Genetic Counseling

Genetic Services for Cancer Diagnosis: When, Where, How

If cancer runs in your family, when do you need genetic services?

There are many features that can be present in a family that would indicate a referral is needed for genetic services. The following is a general (partial) checklist of characteristics that may indicate an increased risk of familial cancer or a heritable cancer syndrome. The symptoms of genetic diseases may resemble other conditions or medical problems. Always consult your doctor for a diagnosis and a complete list of characteristics:

Family History

  • A family history of multiple cases of the same or related types of cancer
  • One or more relatives with rare cancers
  • Cancers occurring at an earlier age of onset than usual (for instance, under the age of 50 years) in at least one family member
  • Bilateral cancers (two cancers that develop independently in a paired organ, for example, both kidneys or both breasts)
  • One or more family members with two primary cancers (two original tumors that develop in different sites)
  • Ashkenazi (Eastern European) Jewish background

For additional information on Genetic Counseling, please visit these facilities:

Leon Hess Cancer Center at Monmouth Medical Center

The Cancer Centers at Saint Barnabas Medical Center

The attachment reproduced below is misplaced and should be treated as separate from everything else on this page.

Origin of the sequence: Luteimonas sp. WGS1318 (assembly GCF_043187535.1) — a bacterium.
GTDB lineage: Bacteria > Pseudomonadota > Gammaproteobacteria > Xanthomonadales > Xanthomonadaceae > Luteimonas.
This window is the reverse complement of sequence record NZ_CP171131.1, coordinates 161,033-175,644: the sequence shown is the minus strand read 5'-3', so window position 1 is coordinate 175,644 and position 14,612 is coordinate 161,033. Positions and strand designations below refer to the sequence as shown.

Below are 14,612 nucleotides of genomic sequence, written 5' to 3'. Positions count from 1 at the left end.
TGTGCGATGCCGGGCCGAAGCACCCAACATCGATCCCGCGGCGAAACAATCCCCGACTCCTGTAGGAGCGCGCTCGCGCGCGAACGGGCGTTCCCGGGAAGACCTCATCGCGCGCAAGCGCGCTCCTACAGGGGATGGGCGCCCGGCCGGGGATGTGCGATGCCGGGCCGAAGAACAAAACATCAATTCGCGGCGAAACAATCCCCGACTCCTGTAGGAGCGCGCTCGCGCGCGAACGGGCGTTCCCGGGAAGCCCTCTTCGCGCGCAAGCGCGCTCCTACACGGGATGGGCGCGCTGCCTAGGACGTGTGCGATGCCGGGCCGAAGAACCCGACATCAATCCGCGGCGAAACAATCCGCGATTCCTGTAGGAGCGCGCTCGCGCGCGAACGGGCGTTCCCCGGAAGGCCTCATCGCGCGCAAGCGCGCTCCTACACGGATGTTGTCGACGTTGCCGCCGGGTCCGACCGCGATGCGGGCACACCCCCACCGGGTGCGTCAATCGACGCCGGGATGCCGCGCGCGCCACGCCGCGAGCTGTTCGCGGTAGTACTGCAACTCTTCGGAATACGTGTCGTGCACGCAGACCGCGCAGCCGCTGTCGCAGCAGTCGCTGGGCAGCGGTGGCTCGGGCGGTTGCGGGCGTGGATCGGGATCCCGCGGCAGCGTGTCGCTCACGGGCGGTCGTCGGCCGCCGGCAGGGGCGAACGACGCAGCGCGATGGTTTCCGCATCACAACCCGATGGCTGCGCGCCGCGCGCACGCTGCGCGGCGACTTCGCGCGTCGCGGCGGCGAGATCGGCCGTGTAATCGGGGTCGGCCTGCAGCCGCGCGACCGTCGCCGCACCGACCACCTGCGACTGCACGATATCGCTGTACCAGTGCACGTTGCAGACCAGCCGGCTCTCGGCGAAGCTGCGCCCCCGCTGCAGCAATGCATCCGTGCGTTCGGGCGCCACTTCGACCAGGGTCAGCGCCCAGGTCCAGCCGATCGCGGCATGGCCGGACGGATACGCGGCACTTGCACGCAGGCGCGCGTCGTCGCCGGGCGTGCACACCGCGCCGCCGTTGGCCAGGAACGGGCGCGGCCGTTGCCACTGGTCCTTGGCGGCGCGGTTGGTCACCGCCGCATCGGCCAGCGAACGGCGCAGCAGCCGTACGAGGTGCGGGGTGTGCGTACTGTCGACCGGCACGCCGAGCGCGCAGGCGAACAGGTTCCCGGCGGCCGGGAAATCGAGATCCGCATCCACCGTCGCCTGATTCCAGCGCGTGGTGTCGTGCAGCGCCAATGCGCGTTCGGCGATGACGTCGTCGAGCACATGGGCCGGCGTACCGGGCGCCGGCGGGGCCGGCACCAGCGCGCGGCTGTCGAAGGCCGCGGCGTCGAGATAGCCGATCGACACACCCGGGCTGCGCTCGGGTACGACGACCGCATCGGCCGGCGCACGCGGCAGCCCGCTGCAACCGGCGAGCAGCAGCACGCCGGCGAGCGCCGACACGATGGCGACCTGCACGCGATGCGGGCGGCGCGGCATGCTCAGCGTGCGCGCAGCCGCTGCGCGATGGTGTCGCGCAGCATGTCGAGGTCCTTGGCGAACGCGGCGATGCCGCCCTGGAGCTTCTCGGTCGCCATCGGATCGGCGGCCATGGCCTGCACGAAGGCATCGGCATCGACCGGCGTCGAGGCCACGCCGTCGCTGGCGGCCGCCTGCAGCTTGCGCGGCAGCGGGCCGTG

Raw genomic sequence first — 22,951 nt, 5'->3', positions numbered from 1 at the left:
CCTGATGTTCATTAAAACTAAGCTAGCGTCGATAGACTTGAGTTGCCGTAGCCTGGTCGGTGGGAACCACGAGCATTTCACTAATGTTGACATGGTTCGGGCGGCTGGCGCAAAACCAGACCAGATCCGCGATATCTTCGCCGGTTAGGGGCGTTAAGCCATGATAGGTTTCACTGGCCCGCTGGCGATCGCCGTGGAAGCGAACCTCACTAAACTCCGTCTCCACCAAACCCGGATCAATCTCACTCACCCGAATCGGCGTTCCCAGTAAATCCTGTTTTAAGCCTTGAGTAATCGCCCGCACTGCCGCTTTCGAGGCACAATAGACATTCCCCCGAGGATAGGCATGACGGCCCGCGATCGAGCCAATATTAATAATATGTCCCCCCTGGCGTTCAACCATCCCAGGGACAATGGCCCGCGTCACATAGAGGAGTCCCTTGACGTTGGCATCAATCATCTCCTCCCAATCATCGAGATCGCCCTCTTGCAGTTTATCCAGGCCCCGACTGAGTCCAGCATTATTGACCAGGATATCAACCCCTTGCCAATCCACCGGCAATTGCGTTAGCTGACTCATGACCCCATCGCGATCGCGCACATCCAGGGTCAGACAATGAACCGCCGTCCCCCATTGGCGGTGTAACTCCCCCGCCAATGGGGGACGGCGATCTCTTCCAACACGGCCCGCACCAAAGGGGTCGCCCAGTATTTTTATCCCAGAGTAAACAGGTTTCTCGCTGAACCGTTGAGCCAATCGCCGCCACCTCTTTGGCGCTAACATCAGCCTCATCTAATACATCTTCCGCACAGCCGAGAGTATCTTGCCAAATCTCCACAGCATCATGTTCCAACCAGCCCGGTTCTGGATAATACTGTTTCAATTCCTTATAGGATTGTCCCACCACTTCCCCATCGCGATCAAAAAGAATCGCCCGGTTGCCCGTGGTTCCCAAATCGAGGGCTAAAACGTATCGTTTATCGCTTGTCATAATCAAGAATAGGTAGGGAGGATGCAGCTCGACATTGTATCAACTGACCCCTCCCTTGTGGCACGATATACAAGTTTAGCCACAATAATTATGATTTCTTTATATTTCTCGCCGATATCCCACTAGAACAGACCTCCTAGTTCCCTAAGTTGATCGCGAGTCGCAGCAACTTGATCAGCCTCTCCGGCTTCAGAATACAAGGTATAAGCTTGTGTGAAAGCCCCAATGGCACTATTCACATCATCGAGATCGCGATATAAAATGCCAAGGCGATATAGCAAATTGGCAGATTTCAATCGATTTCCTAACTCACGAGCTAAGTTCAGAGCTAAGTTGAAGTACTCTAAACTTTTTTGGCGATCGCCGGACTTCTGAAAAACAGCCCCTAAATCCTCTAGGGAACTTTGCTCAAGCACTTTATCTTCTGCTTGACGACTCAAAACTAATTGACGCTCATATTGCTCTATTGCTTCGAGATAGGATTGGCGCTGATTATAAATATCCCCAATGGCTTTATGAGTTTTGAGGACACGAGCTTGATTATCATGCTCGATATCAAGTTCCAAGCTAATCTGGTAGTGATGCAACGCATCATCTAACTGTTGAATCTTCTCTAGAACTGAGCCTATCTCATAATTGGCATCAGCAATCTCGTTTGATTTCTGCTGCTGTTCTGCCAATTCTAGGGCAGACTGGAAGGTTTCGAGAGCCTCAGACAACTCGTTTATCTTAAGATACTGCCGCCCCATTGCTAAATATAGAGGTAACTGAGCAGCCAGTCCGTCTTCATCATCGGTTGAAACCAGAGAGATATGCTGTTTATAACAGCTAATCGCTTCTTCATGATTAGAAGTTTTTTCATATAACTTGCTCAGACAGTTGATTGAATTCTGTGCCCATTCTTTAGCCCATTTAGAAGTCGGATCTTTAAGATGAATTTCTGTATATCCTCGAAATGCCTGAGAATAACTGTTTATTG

How genetic services can help

Genetic services can provide the following:

  • Information about the significance of your family history in terms of your risk of developing cancer and the chance that you have a cancer genetic syndrome.
  • A diagnosis of a cancer genetic syndrome by physical examination and/or genetic laboratory testing.
  • Details about the availability of genetic testing for cancer risk and the pros and cons of such testing.
  • Information about how or why a cancer genetic syndrome occurred (in most cases).
  • Details about the chance for the cancer genetic syndrome to reoccur in the family and individual relatives’ chance of having and passing on a mutation in a cancer susceptibility gene.
  • Recommendations for the management and treatment of the cancer genetic syndrome.
  • Support groups for the cancer genetic syndrome.
  • Connections to other families who have a similar, or the same, disorder.

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